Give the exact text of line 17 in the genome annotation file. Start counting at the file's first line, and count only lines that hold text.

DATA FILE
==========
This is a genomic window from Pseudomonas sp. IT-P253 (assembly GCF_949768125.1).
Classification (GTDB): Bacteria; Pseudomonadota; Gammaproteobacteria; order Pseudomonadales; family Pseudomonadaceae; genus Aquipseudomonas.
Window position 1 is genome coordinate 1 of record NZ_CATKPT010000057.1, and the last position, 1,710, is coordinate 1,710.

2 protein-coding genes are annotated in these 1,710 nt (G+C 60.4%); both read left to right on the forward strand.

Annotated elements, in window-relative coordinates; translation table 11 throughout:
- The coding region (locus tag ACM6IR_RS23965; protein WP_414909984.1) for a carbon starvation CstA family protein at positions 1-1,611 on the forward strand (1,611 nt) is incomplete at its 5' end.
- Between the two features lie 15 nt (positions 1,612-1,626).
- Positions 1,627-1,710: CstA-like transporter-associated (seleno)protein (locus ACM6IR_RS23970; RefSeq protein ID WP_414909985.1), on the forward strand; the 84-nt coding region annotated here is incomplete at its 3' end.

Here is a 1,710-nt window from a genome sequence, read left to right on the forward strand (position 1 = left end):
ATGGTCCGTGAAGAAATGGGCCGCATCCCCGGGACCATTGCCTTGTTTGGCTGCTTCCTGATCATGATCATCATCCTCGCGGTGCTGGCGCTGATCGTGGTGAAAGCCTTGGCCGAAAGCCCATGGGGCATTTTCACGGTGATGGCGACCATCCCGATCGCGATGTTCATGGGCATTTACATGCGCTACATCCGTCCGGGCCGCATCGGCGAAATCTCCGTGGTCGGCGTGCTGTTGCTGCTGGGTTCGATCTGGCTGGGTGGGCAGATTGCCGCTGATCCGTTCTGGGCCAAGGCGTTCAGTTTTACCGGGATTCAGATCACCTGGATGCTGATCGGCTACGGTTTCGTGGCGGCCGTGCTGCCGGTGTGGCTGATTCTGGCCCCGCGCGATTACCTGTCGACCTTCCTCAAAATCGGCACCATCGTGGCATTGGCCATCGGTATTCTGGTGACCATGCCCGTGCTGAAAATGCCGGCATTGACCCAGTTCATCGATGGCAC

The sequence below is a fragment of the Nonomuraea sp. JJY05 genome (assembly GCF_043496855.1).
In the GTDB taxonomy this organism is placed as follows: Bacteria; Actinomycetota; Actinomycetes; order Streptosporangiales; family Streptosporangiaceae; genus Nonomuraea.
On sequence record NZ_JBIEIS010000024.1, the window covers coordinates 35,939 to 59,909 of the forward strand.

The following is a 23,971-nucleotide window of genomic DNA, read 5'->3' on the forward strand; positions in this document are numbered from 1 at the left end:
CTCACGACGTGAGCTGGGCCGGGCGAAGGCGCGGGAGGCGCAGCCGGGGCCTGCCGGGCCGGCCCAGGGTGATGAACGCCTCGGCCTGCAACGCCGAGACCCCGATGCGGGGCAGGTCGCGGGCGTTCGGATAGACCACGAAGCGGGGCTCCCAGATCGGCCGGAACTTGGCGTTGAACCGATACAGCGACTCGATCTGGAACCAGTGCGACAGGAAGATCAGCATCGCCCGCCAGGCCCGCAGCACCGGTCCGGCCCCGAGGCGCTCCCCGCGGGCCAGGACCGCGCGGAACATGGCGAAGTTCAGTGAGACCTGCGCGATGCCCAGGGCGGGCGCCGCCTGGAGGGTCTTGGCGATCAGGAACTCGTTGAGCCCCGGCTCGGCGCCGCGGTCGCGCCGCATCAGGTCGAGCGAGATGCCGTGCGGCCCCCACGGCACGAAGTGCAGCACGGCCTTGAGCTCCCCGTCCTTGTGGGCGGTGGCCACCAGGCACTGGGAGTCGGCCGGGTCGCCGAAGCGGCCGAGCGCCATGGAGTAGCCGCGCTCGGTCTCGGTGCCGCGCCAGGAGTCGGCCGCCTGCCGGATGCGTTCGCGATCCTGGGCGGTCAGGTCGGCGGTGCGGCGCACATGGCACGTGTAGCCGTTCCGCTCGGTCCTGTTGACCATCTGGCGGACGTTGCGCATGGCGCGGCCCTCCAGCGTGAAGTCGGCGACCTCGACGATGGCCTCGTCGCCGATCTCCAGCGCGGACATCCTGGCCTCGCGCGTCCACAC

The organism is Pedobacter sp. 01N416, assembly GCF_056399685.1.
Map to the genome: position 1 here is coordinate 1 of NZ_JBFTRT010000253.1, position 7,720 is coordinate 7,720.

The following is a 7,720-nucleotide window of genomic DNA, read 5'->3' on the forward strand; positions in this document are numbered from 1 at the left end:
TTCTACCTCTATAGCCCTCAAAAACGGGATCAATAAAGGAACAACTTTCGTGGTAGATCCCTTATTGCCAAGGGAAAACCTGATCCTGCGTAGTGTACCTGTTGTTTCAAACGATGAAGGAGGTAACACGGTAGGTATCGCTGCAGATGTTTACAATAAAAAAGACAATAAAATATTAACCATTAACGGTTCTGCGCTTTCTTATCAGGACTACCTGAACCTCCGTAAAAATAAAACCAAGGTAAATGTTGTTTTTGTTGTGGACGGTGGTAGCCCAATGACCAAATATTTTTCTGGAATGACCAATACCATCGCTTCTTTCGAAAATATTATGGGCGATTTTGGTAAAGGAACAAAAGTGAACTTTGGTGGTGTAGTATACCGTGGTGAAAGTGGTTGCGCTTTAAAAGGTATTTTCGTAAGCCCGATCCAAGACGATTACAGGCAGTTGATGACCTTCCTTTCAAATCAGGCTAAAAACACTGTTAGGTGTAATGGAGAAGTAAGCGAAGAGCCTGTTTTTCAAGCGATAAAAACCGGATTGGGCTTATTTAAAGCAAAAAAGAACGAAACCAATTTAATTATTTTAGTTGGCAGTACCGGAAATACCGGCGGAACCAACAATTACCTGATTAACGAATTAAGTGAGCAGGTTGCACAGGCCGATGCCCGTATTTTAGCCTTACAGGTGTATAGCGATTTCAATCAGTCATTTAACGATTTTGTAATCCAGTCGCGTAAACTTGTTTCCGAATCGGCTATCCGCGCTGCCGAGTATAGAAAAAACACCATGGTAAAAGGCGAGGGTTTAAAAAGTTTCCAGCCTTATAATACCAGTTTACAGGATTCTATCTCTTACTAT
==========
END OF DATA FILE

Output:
Map to the genome: position 1 here is coordinate 1 of NZ_JBFTRT010000253.1, position 7,720 is coordinate 7,720.